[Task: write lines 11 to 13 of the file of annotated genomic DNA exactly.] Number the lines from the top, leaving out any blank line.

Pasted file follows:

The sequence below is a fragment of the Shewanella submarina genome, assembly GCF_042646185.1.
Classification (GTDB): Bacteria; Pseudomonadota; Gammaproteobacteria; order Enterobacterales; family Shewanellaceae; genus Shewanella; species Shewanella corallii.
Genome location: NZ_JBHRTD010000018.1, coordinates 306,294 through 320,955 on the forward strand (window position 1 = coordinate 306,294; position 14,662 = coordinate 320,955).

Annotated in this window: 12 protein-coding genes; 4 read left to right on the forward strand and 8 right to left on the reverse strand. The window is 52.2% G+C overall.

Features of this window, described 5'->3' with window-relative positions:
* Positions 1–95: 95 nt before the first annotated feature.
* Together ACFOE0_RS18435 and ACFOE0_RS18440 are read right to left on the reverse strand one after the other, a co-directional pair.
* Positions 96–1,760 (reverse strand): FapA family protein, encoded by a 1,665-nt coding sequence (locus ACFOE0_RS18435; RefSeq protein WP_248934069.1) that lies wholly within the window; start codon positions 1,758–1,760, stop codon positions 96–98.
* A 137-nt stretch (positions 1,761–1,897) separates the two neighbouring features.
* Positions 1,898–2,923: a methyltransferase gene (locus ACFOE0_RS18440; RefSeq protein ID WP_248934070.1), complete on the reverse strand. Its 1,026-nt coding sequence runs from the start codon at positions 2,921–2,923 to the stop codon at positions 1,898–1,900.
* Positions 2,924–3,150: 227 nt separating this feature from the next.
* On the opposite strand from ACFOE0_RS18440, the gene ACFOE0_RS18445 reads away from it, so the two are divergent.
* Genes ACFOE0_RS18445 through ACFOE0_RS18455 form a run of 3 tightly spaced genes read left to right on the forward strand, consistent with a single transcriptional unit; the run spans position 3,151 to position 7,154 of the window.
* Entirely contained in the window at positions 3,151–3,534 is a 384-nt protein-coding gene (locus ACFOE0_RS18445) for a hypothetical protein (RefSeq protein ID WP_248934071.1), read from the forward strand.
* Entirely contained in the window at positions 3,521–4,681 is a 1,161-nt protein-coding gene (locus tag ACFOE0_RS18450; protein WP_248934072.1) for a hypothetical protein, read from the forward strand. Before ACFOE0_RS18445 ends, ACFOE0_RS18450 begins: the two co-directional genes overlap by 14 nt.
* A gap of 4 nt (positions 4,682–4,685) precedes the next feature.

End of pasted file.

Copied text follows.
* Positions 2,924–3,150: 227 nt separating this feature from the next.
* On the opposite strand from ACFOE0_RS18440, the gene ACFOE0_RS18445 reads away from it, so the two are divergent.
* Genes ACFOE0_RS18445 through ACFOE0_RS18455 form a run of 3 tightly spaced genes read left to right on the forward strand, consistent with a single transcriptional unit; the run spans position 3,151 to position 7,154 of the window.